Picture This: An Artful Second Act
Photographer turns wildlife shots into works of beauty.
By Earl Nottingham
After retiring from a career as a high school home economics teacher, Carolyn Whiteside decided it was time to teach herself a new hobby — one that could be profitable, yet allow her to travel and enjoy the outdoor world. Photography was the natural choice. The seeds had been planted years ago when she received her first Brownie Hawkeye camera in junior high school and became hooked on photography while taking snapshots on a family vacation.
Her creative eye evolved as she employed several more cameras to document family travels to state and national parks and, later, as her teaching path required her to learn the principles of art and design. However, it was retirement as well as encouragement from seasoned artists that set her on a path to professional photography, culminating in selling her images at art shows around the state.
While much of Carolyn’s work consists of Texas flora, fauna and landscapes, her distinctive bird photos truly stand out. Working with a combination of photography and layered textures and graphics in Photoshop, she seamlessly blends the realism of a photograph with various painterly layers that accentuate the delicate and unique avian features of a given species.
However, any Photoshop technique is for naught without a good photograph to start with, and Carolyn chooses only the shots that work best technically and aesthetically, saying, “How the bird stands, position of the body and clarity of the image are all important in making a selection. The color of the species also has to work well with the chosen background.”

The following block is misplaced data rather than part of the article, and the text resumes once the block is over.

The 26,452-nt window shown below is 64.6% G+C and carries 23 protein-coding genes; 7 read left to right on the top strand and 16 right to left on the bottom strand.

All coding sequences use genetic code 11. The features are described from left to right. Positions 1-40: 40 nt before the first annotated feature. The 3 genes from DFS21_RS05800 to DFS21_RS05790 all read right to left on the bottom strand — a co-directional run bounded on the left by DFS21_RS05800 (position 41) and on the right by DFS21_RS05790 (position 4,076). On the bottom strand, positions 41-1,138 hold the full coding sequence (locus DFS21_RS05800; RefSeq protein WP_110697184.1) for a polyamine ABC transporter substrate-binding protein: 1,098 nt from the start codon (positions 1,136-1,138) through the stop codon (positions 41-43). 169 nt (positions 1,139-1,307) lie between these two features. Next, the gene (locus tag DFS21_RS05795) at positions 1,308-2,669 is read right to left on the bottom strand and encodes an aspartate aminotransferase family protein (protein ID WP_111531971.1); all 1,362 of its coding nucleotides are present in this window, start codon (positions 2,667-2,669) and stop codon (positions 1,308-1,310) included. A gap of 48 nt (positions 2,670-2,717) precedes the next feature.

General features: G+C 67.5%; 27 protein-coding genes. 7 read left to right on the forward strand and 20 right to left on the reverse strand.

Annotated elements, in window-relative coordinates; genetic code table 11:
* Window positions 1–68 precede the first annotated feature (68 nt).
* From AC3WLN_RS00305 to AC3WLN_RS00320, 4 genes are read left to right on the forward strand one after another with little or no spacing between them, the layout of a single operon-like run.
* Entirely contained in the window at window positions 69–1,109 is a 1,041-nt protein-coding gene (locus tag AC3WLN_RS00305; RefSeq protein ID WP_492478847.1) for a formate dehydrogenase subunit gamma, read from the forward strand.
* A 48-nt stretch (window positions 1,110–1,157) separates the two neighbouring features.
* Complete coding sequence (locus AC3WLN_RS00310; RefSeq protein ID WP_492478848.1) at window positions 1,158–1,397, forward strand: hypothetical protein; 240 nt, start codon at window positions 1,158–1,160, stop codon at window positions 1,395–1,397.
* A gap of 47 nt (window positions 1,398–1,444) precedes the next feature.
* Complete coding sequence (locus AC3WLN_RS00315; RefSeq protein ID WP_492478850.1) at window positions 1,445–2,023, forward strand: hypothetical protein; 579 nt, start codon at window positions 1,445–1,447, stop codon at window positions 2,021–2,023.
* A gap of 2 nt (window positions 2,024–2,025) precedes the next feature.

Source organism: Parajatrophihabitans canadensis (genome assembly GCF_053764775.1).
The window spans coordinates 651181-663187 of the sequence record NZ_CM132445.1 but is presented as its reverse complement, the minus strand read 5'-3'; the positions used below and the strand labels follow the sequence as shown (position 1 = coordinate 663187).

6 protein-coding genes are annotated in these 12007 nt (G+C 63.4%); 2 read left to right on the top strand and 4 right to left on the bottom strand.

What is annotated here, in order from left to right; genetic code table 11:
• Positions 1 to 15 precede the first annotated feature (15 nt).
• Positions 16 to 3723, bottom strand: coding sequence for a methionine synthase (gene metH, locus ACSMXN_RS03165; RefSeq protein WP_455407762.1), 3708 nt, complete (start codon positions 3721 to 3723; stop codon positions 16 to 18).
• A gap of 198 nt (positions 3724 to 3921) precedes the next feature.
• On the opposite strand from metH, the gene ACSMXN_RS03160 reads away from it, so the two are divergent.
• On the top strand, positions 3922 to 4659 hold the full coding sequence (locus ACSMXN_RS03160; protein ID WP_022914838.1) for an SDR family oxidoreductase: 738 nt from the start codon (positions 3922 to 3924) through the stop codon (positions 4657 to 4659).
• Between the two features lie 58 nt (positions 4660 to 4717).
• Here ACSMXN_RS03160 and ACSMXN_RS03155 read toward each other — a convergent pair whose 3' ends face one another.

Each of her images is also a master class in composition and lighting. Carolyn and husband Bobby search for interesting props where birds can land and pose nicely. Bobby also searches for in-season berries and flowers to place near their yard’s feeding stations, which can be photographed from her “in house” bird blind. Her go-to combination for photographing birds is a Canon 5D Mark III camera with a 500mm lens along with a 1.4X converter. A Wimberley gimbal tripod head makes it easy to follow the animal’s movement. However, she notes that even with the proper equipment, patience is still the biggest factor in acquiring a suitable image.
For many photographers, the camera acts as a catalyst and offers a justifiable reason to get outside and enjoy nature. It allows us to slow down, reflect and possibly preserve a split-second of beauty. “I get to enjoy the world around me as I search for that perfect landscape or magnificent animal to capture through the lens of my camera,” she says. “I can go out by myself and be totally immersed in the moment, surrounded by peacefulness and solitude.”
Not a bad retirement package!
See more of Carolyn’s images at www.impressionspics.com.
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